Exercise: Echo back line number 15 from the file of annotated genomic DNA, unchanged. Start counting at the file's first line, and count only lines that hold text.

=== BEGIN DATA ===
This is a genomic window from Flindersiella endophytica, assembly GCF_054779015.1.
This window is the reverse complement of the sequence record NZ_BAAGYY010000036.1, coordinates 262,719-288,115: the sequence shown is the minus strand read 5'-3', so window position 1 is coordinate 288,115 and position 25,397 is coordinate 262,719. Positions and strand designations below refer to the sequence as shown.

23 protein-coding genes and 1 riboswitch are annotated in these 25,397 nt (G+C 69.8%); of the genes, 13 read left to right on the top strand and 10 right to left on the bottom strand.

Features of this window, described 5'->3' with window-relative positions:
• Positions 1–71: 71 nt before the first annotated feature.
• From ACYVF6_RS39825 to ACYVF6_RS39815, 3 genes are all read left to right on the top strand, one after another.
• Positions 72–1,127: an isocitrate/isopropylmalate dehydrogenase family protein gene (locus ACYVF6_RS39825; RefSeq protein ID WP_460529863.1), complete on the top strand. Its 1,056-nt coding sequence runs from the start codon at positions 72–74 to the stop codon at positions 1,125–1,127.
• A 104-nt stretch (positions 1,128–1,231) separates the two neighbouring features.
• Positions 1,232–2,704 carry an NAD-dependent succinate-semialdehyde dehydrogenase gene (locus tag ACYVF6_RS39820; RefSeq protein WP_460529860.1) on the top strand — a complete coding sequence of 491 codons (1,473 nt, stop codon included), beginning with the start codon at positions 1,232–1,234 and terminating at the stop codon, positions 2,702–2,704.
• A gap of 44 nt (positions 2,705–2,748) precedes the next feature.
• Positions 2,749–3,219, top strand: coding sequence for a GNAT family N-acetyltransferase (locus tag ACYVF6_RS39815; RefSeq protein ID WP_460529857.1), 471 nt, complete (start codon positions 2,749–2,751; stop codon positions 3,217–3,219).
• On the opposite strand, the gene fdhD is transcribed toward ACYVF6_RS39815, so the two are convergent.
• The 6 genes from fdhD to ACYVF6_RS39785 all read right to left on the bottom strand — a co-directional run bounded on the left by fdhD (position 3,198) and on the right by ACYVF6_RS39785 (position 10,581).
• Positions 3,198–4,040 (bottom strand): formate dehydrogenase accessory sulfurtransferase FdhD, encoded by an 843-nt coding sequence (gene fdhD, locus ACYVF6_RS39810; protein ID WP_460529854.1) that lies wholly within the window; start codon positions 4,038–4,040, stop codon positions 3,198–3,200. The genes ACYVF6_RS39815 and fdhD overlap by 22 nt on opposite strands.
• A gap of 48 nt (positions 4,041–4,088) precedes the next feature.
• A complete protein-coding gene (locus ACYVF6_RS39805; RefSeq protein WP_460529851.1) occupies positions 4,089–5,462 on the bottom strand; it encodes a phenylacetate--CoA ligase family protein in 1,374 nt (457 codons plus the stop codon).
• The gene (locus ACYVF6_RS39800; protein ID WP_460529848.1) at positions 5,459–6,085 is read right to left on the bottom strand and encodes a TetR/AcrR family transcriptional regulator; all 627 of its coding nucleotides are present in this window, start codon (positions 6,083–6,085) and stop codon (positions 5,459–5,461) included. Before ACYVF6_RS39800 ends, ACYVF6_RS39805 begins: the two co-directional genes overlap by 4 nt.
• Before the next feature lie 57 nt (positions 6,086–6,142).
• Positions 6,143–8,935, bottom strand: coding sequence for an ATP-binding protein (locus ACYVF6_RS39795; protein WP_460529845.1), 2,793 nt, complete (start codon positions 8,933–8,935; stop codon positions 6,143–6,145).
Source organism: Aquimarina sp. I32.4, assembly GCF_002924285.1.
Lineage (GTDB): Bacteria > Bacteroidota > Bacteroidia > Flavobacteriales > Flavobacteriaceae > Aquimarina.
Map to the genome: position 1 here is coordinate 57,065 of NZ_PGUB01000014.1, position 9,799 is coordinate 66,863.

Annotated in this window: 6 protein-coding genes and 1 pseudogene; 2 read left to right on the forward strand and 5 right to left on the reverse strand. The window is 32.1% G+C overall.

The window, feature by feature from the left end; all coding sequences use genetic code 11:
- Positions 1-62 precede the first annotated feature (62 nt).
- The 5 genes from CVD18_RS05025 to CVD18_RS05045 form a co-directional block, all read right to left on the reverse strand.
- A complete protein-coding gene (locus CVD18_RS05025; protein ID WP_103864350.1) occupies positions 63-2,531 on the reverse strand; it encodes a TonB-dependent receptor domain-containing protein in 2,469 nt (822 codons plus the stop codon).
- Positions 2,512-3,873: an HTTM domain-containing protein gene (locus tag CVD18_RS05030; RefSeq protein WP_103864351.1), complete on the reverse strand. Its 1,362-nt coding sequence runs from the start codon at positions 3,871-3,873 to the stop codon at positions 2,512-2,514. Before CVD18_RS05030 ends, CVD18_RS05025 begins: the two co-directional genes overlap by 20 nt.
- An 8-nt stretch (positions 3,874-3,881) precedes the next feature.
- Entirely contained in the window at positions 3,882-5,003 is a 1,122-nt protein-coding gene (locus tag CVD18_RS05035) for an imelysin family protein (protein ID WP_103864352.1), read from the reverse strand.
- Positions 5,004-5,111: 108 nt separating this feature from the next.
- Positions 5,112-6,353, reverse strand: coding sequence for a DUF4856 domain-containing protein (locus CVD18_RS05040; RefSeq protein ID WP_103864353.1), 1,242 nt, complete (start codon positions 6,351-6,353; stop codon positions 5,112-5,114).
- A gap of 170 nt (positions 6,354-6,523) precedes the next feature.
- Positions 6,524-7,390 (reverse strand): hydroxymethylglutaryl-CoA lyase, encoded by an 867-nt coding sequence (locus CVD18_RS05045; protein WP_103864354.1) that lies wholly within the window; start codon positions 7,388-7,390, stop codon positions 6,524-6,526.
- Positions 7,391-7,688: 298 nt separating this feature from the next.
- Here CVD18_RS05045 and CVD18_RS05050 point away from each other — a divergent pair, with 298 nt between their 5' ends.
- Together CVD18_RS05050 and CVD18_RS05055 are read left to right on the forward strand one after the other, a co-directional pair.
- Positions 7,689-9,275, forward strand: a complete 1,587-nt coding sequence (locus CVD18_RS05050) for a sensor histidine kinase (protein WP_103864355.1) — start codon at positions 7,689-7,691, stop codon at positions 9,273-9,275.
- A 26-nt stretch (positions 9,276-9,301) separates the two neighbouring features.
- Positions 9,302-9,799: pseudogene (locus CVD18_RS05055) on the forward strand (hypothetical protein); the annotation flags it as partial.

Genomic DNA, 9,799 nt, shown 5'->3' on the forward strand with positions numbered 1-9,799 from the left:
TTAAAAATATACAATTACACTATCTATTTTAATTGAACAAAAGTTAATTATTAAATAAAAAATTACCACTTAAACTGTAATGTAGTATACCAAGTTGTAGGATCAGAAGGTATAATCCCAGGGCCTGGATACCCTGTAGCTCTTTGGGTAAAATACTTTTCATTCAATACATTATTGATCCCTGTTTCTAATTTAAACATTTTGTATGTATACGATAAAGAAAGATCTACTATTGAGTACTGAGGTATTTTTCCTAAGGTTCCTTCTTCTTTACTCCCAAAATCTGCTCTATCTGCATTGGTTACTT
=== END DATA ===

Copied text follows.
• A gap of 48 nt (positions 4,041–4,088) precedes the next feature.